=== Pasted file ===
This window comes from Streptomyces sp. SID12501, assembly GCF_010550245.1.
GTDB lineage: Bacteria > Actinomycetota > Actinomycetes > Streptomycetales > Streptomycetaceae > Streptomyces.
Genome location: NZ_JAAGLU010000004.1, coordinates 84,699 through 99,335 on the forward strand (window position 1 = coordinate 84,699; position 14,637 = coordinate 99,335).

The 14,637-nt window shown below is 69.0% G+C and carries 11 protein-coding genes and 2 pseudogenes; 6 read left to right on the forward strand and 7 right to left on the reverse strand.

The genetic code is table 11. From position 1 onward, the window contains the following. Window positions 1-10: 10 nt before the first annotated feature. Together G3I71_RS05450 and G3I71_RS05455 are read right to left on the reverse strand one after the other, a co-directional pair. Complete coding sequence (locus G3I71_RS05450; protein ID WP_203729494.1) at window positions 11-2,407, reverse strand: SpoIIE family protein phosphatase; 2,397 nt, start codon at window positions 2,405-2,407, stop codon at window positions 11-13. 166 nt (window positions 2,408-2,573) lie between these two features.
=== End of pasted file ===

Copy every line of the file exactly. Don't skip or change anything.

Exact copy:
This window comes from Streptomyces sp. SID12501, assembly GCF_010550245.1.
GTDB lineage: Bacteria > Actinomycetota > Actinomycetes > Streptomycetales > Streptomycetaceae > Streptomyces.
Genome location: NZ_JAAGLU010000004.1, coordinates 84,699 through 99,335 on the forward strand (window position 1 = coordinate 84,699; position 14,637 = coordinate 99,335).

The 14,637-nt window shown below is 69.0% G+C and carries 11 protein-coding genes and 2 pseudogenes; 6 read left to right on the forward strand and 7 right to left on the reverse strand.

The genetic code is table 11. From position 1 onward, the window contains the following. Window positions 1-10: 10 nt before the first annotated feature. Together G3I71_RS05450 and G3I71_RS05455 are read right to left on the reverse strand one after the other, a co-directional pair. Complete coding sequence (locus G3I71_RS05450; protein ID WP_203729494.1) at window positions 11-2,407, reverse strand: SpoIIE family protein phosphatase; 2,397 nt, start codon at window positions 2,405-2,407, stop codon at window positions 11-13. 166 nt (window positions 2,408-2,573) lie between these two features.